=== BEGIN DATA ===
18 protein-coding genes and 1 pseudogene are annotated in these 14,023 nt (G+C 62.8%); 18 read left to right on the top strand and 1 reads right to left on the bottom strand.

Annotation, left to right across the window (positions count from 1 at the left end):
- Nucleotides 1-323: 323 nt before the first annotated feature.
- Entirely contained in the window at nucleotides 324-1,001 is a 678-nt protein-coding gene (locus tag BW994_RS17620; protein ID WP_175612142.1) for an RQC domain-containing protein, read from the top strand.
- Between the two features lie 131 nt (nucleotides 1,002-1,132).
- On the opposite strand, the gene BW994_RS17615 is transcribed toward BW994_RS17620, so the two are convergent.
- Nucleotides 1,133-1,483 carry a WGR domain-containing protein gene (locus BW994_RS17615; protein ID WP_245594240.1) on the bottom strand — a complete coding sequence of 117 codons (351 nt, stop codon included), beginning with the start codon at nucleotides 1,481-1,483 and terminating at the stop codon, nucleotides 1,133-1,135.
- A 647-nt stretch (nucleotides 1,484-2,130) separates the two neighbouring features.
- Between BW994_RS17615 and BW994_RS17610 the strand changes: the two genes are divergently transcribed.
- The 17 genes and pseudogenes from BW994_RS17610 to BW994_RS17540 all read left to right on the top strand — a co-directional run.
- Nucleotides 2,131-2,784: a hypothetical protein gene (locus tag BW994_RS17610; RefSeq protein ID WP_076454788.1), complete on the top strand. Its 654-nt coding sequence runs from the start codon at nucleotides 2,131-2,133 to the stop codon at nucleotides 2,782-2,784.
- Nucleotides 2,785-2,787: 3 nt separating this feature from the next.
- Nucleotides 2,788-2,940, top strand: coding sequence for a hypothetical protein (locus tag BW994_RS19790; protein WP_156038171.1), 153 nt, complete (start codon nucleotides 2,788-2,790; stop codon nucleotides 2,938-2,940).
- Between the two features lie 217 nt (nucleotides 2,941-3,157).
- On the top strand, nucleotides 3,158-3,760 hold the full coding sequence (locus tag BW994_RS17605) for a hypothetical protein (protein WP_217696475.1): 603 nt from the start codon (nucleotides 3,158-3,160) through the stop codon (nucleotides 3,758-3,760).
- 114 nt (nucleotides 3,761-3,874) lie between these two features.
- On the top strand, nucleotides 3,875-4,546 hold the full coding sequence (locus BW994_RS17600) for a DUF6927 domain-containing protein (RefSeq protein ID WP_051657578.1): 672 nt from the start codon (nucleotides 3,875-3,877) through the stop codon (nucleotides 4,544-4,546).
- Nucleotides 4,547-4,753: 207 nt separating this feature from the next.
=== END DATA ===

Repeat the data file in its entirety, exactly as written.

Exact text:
18 protein-coding genes and 1 pseudogene are annotated in these 14,023 nt (G+C 62.8%); 18 read left to right on the top strand and 1 reads right to left on the bottom strand.

Annotation, left to right across the window (positions count from 1 at the left end):
- Nucleotides 1-323: 323 nt before the first annotated feature.
- Entirely contained in the window at nucleotides 324-1,001 is a 678-nt protein-coding gene (locus tag BW994_RS17620; protein ID WP_175612142.1) for an RQC domain-containing protein, read from the top strand.
- Between the two features lie 131 nt (nucleotides 1,002-1,132).
- On the opposite strand, the gene BW994_RS17615 is transcribed toward BW994_RS17620, so the two are convergent.
- Nucleotides 1,133-1,483 carry a WGR domain-containing protein gene (locus BW994_RS17615; protein ID WP_245594240.1) on the bottom strand — a complete coding sequence of 117 codons (351 nt, stop codon included), beginning with the start codon at nucleotides 1,481-1,483 and terminating at the stop codon, nucleotides 1,133-1,135.
- A 647-nt stretch (nucleotides 1,484-2,130) separates the two neighbouring features.
- Between BW994_RS17615 and BW994_RS17610 the strand changes: the two genes are divergently transcribed.
- The 17 genes and pseudogenes from BW994_RS17610 to BW994_RS17540 all read left to right on the top strand — a co-directional run.
- Nucleotides 2,131-2,784: a hypothetical protein gene (locus tag BW994_RS17610; RefSeq protein ID WP_076454788.1), complete on the top strand. Its 654-nt coding sequence runs from the start codon at nucleotides 2,131-2,133 to the stop codon at nucleotides 2,782-2,784.
- Nucleotides 2,785-2,787: 3 nt separating this feature from the next.
- Nucleotides 2,788-2,940, top strand: coding sequence for a hypothetical protein (locus tag BW994_RS19790; protein WP_156038171.1), 153 nt, complete (start codon nucleotides 2,788-2,790; stop codon nucleotides 2,938-2,940).
- Between the two features lie 217 nt (nucleotides 2,941-3,157).
- On the top strand, nucleotides 3,158-3,760 hold the full coding sequence (locus tag BW994_RS17605) for a hypothetical protein (protein WP_217696475.1): 603 nt from the start codon (nucleotides 3,158-3,160) through the stop codon (nucleotides 3,758-3,760).
- 114 nt (nucleotides 3,761-3,874) lie between these two features.
- On the top strand, nucleotides 3,875-4,546 hold the full coding sequence (locus BW994_RS17600) for a DUF6927 domain-containing protein (RefSeq protein ID WP_051657578.1): 672 nt from the start codon (nucleotides 3,875-3,877) through the stop codon (nucleotides 4,544-4,546).
- Nucleotides 4,547-4,753: 207 nt separating this feature from the next.